The book of Leviticus provides two different theologies related to God's presence within ancient Israel. Leviticus 1-16 was written by an elite caste of priests (P), and Leviticus 17-26 (H) was added to the book to "democratize" access to God. While the Priestly work has hardly inspired lay readers, the Holiness Writings provide some of the most inspiring and well-known verses from the Bible.
This volume shows how gender dynamics shift between the static worldview of P and the dynamic approach of H and that, ironically, as holiness expands from the priests to the people, from the Temple to the Land of Israel, gender behaviors become more highly regulated. This complicates associations between power and gender dynamics and opens the door to questions about the relationships between power, gender, and theological perspectives.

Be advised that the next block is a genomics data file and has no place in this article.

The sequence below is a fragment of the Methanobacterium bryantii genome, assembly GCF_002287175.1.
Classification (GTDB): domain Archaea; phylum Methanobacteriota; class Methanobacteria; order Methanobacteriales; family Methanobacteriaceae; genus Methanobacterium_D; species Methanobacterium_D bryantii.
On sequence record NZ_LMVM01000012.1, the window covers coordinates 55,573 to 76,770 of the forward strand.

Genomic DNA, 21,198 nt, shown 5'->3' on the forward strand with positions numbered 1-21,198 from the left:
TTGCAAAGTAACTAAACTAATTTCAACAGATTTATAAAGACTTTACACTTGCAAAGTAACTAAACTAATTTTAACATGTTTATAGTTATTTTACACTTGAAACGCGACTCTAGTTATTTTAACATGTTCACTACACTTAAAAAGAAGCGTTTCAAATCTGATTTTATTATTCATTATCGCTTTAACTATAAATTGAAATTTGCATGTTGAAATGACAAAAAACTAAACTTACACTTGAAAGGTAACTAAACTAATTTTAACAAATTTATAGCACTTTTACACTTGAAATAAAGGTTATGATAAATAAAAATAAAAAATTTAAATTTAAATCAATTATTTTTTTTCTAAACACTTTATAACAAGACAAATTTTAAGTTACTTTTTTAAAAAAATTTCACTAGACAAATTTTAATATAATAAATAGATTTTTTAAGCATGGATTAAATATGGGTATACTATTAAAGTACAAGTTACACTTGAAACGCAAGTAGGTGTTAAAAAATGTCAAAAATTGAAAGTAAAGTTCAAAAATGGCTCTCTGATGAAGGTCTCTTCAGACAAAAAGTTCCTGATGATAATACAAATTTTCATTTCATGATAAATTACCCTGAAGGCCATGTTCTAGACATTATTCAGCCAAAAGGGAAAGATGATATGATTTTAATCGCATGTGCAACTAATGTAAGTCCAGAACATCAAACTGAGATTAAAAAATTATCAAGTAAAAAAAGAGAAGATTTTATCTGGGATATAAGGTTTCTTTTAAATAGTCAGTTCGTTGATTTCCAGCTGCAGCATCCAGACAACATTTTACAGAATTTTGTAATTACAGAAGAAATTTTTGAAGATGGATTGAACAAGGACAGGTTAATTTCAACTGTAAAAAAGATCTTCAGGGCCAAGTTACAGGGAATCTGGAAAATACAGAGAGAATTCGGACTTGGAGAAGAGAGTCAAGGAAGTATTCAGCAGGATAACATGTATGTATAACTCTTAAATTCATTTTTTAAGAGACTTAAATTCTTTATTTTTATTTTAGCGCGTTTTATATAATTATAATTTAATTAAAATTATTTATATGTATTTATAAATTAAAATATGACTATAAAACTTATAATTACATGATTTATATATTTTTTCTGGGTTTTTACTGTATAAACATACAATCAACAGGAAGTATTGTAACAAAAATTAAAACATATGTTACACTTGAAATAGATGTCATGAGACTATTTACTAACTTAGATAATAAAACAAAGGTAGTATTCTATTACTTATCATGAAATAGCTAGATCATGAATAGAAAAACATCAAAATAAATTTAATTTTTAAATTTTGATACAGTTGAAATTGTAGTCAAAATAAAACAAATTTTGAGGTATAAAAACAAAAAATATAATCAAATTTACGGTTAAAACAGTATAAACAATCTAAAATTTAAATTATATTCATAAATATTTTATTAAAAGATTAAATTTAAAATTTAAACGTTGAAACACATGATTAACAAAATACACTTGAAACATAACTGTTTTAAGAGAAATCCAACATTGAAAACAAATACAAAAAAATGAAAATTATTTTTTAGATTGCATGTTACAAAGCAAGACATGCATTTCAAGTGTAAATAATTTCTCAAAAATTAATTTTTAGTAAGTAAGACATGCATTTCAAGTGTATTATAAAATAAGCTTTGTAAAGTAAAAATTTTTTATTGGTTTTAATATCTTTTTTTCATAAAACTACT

S. Tamar Kamionkowski is professor of biblical studies at the Reconstructionist Rabbinical College in Wyncote, Pennsylvania, where she served as the vice president for Academic Affairs for almost a decade. She holds a BA from Oberlin College, an MTS from Harvard Divinity School, and a PhD from Brandeis University. Kamionkowski is the author of Gender Reversal and Cosmic Chaos: Studies in the Book of Ezekiel (Sheffield Academic, 2003) and co-editor of Bodies, Embodiment and Theology of the Hebrew Scriptures (T&T Clark, 2010). She serves as co-chair of the SBL's Jewish Interpretation of the Bible session.
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